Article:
If you’d asked me a few years ago, I’d have told you Lights Out is the best UFO album—and maybe it is, although now I’m torn between it and its follow-up, Obsession. Regardless, Lights Out has long been my favorite UFO, my entryway to the band, and their highest-charting success in the US, where they’ve remained criminally undervalued for their entire existence. From the opening hard rock perfection of “Too Hot To Handle” to the proto-metal greatness of the title track to the closing epic, symphonic beauty of “Love To Love,” Lights Out is a strong step up over the also-strong No Heavy Petting and Force It, adding more progressive songwriting and a generally expanded scope to UFO’s gritty, guitar-driven swagger. Phil Mogg’s voice is on point, and Michael Schenker’s tone and taste are godly, while the Way-Parker-Raymond underpinning is literally rock solid. The cover of Love’s brilliant “Alone Again Or” is given a harder edge that doesn’t detract from that song’s psychedelic-folk sadness, and the spacey “Electric Phase” is an unsung UFO gem, but really, when it comes down to it, I can never hear this album without being 13 again, having just purchased some cheesy compilation cassette of classic hard rock and hearing that galloping wallop of “Lights Out,” and having to rewind the tape over and over to hear it again and again and again… Absolutely classic, forever and always. [Andrew Edmunds]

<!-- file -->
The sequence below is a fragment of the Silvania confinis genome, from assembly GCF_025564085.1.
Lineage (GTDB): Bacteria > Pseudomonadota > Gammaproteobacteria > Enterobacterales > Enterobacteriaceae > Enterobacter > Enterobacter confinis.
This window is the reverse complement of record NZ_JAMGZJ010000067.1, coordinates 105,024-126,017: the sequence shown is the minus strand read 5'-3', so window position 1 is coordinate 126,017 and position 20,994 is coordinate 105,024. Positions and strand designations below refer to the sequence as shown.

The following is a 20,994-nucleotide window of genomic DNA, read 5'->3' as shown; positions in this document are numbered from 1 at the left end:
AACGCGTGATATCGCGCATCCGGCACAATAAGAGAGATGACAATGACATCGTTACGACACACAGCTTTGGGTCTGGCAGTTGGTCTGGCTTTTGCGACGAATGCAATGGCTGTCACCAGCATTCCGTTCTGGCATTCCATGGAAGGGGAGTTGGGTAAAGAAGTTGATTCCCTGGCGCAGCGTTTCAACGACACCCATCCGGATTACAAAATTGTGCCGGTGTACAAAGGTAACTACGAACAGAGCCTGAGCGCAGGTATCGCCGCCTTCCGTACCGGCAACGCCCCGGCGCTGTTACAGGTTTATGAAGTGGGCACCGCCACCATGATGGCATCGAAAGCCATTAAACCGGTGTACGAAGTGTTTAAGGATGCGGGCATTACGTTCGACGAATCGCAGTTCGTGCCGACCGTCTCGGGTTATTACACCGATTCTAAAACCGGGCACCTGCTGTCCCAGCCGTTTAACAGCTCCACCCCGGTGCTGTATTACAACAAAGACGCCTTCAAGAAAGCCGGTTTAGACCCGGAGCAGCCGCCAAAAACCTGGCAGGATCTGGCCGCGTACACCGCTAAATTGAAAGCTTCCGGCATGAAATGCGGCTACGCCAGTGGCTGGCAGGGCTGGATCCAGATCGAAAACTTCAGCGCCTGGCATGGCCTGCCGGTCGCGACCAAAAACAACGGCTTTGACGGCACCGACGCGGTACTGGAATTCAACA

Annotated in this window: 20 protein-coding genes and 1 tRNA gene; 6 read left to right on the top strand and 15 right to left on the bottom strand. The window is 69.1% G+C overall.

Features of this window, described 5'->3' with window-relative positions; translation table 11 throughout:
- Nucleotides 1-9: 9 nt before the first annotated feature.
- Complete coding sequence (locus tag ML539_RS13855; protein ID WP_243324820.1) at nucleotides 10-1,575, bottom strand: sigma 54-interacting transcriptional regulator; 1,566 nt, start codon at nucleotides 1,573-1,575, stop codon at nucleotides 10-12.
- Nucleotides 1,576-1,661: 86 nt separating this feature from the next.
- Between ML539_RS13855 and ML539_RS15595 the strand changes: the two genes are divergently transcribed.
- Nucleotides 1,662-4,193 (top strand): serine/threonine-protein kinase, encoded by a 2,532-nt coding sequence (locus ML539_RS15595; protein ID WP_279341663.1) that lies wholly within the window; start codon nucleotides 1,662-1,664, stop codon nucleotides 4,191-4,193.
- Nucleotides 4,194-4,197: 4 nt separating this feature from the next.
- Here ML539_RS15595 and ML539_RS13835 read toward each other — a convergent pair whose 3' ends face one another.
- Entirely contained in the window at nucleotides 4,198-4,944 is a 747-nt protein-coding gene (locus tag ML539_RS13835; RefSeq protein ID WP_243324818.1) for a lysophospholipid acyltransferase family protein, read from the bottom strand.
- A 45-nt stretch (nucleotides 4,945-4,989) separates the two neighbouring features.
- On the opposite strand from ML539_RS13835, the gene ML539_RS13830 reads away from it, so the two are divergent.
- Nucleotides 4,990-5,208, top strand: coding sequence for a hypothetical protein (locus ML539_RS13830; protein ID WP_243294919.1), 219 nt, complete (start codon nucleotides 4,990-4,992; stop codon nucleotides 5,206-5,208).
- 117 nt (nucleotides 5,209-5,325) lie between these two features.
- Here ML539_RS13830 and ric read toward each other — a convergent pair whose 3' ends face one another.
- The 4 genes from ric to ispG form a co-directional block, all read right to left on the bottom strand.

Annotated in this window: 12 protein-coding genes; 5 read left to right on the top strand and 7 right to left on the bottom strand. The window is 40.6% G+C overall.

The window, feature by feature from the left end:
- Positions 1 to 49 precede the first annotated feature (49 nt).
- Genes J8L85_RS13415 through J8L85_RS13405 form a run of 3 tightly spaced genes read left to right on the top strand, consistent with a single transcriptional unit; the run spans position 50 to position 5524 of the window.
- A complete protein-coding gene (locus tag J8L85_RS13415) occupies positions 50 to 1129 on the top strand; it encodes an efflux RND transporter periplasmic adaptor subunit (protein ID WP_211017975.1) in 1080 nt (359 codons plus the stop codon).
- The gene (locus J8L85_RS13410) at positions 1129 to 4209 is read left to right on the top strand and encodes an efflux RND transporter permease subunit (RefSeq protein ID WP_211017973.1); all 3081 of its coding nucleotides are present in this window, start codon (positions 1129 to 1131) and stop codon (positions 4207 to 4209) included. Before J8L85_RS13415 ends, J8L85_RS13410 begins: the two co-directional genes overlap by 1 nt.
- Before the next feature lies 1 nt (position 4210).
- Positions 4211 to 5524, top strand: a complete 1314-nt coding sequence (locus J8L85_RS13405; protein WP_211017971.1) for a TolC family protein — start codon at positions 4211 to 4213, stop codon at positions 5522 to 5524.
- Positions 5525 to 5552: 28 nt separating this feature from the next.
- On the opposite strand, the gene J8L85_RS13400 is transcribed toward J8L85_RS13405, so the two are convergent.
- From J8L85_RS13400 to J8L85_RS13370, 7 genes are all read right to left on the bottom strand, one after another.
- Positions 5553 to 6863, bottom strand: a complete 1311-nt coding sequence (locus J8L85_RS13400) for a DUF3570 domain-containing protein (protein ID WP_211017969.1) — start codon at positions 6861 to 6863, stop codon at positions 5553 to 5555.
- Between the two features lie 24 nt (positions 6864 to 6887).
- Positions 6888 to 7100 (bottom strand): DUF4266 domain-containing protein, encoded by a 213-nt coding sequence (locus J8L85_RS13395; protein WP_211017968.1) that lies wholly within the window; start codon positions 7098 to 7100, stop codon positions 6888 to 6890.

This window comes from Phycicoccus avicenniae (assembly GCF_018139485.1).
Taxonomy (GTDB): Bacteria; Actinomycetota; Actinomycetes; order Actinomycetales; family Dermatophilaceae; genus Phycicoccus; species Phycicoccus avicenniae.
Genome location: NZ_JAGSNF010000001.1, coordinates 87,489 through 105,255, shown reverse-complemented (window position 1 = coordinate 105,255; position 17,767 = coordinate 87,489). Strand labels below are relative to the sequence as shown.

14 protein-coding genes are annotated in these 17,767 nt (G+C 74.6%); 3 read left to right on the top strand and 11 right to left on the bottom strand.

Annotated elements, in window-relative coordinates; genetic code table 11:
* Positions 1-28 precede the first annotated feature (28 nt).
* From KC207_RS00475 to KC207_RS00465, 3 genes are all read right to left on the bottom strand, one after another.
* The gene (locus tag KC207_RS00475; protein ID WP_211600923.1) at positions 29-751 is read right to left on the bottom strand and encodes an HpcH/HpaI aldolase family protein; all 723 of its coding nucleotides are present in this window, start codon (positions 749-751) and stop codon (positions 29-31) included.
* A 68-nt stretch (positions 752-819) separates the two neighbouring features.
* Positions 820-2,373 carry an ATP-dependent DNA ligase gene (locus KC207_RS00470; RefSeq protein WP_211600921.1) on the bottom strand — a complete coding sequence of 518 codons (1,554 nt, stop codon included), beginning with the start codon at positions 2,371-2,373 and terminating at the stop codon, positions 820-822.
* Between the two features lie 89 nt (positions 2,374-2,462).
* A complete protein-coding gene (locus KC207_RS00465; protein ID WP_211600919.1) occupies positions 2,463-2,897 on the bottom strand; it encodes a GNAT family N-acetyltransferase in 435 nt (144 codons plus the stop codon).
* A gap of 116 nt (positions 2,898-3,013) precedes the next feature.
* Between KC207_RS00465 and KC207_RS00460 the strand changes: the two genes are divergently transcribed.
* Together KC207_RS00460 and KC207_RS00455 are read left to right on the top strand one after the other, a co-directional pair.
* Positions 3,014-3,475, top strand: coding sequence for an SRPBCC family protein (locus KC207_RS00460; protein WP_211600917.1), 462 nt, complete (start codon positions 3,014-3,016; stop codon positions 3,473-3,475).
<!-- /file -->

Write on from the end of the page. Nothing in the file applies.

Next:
See you next week.

Posted by Last Rites


  1. “Lights Out” is the best UFO studio album. A masterpiece. My other (close favorite) is “Force It,” stiff ’70s production, courtesy of Leon Lyons, aside. “Obsession” is fantastic but suffers from a bit of filler.

    I discovered UFO in the summer of 1985 after a friend suggested I give “Strangers In the Night” a spin if I thought “The Wild, the Willing and the Innocent” was good. (I had just discovered their ’81 record.)

    What a band. There is nothing and will never be anything like Thin Lizzy, UFO and Scorpions in the 1970s. All three European titans mining such impossible melancholy, sorrow, and despair, while at the same time demonstrating the kind of anthemic, riff-rooted power and glory that almost no Americans could approach.

    Some of my favorite music of all time.